Toute oppression crée un état de guerre.
All oppression creates a state of war.
Simone de Beauvoir
Image from Voltairenet
The US, like the UK’s Conservative government, clings to an outdated adversarial worldview based on the old-fashioned wartime alliances of the Twentieth Century and a policy of aggressive intervention into the affairs of foreign countries. A negative and paranoid perception of the world pervades the US establishment, detached from the complex realities of the Twenty-First Century, and it is reflected in their cliché-ridden reaction to the prospect of Scotland securing its future as an independent country in the referendum that will take place on 18 September.
BBC wanted me on TV re: Scotland. But they couldn’t find a single member of Congress to take pro Independence side, not one out of 535.
— Brad Sherman (@BradSherman) August 7, 2014
The US position on Scotland’s internal matters has, since August , been as typically meddling and arrogant as the rest of US foreign policy:
…this relationship between the United States and the United Kingdom is based on shared values of democracy, individual freedom, and the rule of law;
… British statesman Winston Churchill in 1946 labeled the relationship between the United States and the United Kingdom the Special Relationship because of the unprecedented depth of cooperation and the extensive historic ties between the two nations;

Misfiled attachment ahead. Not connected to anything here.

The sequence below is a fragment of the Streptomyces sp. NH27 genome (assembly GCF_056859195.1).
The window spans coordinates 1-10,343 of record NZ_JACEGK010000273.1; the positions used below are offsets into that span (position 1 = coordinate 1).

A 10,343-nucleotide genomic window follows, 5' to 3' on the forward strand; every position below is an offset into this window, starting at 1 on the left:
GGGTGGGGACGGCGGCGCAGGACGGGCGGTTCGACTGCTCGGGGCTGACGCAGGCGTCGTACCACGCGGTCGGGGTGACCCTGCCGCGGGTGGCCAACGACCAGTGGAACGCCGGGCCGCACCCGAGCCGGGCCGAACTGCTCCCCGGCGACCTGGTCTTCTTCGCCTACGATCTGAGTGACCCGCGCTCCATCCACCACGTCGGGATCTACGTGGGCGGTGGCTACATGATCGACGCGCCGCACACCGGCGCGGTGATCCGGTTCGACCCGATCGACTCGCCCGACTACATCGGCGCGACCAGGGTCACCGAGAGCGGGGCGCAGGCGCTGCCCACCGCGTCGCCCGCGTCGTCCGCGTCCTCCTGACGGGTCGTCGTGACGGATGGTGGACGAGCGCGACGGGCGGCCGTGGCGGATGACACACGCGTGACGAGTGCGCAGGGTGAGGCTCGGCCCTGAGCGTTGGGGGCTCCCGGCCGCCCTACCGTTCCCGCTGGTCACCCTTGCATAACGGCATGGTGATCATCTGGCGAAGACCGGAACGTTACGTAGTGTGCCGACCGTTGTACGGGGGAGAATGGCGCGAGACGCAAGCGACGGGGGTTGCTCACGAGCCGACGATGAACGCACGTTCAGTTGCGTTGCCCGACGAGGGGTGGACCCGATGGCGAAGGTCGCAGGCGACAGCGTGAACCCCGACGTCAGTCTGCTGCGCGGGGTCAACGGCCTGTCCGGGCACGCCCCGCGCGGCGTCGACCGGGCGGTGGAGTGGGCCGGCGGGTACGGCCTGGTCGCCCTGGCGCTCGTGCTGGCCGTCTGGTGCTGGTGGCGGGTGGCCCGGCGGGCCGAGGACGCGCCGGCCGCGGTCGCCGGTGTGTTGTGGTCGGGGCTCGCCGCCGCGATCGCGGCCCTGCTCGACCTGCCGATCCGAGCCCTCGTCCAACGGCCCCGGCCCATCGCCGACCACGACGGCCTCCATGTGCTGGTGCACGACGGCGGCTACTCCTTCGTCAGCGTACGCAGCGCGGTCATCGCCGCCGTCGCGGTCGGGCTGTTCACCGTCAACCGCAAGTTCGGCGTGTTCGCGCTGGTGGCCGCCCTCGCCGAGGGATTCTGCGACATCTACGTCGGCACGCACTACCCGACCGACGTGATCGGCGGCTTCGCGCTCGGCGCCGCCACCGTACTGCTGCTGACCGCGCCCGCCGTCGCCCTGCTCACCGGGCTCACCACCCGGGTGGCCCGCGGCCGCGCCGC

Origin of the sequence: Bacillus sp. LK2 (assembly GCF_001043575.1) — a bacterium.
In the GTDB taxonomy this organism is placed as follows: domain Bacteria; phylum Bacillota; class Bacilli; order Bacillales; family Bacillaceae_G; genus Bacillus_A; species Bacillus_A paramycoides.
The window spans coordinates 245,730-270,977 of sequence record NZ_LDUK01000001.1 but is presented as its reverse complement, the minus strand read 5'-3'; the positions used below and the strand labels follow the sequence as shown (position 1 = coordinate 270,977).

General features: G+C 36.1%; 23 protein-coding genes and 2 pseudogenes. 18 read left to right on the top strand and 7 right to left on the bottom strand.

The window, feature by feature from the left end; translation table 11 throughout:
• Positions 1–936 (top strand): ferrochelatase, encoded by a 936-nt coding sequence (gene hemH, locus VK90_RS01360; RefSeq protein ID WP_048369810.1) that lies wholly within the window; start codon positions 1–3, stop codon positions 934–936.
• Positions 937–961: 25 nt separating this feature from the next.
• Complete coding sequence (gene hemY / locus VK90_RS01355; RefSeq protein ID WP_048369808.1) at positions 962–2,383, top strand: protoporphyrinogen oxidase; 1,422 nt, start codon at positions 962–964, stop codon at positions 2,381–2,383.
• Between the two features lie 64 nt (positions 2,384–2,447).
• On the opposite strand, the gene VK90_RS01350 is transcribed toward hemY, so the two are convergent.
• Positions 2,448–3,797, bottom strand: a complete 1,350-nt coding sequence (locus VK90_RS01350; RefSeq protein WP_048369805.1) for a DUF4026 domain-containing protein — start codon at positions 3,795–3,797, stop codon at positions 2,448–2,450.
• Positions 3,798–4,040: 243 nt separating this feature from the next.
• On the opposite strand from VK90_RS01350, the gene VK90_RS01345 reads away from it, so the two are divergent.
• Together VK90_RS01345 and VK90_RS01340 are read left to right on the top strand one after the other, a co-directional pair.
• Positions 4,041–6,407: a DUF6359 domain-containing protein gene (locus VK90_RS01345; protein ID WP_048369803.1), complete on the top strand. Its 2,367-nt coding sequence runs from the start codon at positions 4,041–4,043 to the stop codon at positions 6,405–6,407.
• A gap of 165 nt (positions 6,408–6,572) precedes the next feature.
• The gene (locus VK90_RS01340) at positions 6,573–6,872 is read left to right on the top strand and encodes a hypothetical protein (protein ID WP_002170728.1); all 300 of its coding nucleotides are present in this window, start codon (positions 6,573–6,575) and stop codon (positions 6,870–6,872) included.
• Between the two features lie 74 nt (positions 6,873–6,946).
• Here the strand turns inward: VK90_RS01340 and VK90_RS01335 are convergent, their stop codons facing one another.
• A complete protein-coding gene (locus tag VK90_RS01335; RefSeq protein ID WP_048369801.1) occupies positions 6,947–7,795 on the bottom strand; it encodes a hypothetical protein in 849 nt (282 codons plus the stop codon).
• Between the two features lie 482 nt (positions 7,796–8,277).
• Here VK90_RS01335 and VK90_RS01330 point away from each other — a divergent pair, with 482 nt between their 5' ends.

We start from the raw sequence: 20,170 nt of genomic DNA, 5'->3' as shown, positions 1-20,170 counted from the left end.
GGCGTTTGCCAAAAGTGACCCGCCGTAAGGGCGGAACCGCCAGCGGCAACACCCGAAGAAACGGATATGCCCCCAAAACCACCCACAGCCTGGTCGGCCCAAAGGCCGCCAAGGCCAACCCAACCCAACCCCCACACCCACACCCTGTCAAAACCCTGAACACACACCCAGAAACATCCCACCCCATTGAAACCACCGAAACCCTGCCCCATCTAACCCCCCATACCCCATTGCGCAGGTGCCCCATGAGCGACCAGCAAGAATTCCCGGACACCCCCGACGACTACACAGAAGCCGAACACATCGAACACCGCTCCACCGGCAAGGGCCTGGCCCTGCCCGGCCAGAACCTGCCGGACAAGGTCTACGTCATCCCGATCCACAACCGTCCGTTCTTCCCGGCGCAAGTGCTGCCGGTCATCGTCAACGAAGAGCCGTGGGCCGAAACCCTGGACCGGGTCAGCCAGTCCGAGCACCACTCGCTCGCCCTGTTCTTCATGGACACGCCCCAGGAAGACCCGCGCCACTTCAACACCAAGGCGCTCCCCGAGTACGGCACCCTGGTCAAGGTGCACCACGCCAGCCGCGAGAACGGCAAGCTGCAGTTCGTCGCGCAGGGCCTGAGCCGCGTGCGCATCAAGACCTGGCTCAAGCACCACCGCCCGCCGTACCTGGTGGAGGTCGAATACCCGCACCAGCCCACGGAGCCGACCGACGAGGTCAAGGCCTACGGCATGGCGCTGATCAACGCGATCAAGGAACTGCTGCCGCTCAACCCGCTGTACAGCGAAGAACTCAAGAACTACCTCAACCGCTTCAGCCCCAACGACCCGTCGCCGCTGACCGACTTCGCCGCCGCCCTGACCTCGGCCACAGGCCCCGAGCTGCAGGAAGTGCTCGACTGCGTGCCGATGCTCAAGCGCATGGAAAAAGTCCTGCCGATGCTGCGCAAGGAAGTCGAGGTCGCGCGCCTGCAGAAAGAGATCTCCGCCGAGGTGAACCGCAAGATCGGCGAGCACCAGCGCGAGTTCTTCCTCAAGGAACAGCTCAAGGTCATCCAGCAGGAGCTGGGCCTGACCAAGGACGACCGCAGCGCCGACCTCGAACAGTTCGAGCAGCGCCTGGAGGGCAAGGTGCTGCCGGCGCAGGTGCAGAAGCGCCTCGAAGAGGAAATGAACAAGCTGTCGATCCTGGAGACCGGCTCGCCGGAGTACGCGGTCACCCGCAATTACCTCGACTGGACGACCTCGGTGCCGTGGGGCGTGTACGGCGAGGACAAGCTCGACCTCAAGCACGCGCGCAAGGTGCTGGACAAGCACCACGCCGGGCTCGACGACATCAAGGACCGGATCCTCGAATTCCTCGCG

… throughout the 20th and early 21st centuries, the United States and the United Kingdom fought together in several struggles, including the First and Second World Wars, in which millions of American and British soldiers sacrificed for their countries;
I have illuminated the parts of the US House of Representatives’ Resolution 713 that confirm they are stuck in the past and appear to be oblivious to modern developments that have contributed to the Scottish people seeking independence.
First, the US should not talking about what the United Kingdom wants, but what Scotland wants, and the claim about shared values of democracy, individual freedom and the rule of law is absurd and irrelevant even if there was any truth to it other than blatant, Cold War-minded US propaganda. Right now, the US regime cannot even agree upon its own internal model of democracy, individual freedom and the rule of law, as has been proven by its flagrant abuses of power, detentions, torture and domestic spying born out of its fear of its own people. Mirrored by the UK like a puppet state, such practices are hardly part of any model that the Scottish people would like to follow.